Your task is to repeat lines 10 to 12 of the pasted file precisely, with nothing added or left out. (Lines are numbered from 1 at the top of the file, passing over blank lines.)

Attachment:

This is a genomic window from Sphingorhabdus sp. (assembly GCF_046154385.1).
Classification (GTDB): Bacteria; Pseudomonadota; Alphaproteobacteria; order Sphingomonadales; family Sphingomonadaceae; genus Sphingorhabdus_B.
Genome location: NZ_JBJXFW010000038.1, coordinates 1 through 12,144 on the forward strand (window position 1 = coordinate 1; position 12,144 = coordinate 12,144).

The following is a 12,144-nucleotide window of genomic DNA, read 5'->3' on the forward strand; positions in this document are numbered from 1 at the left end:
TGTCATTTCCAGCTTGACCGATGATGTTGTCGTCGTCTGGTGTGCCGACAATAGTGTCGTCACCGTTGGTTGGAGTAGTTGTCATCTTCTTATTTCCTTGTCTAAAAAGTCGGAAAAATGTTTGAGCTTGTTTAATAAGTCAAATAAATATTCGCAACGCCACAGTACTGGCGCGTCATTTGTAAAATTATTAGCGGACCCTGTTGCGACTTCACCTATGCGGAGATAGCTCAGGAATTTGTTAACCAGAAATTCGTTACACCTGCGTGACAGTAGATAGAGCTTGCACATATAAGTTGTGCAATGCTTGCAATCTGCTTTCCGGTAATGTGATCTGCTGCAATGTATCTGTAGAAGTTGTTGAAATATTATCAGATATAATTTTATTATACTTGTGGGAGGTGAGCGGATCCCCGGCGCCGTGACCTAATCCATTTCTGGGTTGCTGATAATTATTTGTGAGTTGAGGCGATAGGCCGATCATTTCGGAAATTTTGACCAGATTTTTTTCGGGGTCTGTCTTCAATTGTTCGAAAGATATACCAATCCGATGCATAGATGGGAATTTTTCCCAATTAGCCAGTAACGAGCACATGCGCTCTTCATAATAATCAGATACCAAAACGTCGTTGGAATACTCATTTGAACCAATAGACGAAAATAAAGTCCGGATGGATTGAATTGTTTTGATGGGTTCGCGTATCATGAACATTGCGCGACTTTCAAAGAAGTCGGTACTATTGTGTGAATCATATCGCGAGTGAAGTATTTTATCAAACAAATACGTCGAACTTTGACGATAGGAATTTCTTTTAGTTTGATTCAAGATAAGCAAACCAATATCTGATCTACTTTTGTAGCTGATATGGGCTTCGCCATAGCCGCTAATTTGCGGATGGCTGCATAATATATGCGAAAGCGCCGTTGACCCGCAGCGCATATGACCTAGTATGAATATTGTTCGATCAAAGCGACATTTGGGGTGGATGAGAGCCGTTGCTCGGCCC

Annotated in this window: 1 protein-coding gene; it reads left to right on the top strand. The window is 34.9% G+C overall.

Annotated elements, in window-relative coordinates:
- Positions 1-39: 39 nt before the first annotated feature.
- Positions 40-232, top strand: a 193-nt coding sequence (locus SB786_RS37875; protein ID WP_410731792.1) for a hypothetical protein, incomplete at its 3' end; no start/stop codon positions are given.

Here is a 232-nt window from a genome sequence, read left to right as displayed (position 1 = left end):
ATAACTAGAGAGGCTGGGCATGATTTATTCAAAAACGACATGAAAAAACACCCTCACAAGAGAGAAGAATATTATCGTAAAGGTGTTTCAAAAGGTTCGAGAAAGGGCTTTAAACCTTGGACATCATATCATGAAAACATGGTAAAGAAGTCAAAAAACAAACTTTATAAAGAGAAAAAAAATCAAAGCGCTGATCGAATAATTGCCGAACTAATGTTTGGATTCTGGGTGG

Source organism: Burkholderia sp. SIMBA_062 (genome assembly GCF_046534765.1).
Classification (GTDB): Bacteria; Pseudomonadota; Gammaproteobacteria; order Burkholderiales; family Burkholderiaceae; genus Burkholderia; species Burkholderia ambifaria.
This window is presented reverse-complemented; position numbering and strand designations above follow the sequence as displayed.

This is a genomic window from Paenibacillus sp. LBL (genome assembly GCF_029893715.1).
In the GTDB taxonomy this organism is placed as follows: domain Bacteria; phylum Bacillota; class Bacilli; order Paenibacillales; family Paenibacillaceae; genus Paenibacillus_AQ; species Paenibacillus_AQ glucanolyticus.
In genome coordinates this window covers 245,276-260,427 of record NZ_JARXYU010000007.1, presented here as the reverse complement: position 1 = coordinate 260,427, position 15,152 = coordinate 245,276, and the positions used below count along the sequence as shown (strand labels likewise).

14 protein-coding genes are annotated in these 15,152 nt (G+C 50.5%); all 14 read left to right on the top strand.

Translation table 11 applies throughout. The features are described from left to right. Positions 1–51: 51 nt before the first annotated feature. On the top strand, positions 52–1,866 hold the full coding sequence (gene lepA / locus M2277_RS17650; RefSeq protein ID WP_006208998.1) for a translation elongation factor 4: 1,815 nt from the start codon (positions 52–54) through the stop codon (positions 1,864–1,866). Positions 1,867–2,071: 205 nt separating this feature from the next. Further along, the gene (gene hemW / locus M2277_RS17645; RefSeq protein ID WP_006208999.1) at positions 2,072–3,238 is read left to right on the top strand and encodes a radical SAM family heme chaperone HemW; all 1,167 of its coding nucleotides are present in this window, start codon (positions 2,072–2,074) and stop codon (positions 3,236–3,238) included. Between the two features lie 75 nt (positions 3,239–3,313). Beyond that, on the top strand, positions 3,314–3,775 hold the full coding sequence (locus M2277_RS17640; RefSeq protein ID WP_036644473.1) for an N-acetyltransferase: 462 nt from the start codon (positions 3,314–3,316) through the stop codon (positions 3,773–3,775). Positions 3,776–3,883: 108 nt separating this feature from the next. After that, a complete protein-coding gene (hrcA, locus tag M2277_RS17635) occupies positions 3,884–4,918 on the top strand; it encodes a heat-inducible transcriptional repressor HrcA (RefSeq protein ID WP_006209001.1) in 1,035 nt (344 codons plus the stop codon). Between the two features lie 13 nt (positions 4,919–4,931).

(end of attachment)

Here is a 232-nt window from a genome sequence, read left to right as displayed (position 1 = left end):
ATAACTAGAGAGGCTGGGCATGATTTATTCAAAAACGACATGAAAAAACACCCTCACAAGAGAGAAGAATATTATCGTAAAGGTGTTTCAAAAGGTTCGAGAAAGGGCTTTAAACCTTGGACATCATATCATGAAAACATGGTAAAGAAGTCAAAAAACAAACTTTATAAAGAGAAAAAAAATCAAAGCGCTGATCGAATAATTGCCGAACTAATGTTTGGATTCTGGGTGG

Source organism: Burkholderia sp. SIMBA_062 (genome assembly GCF_046534765.1).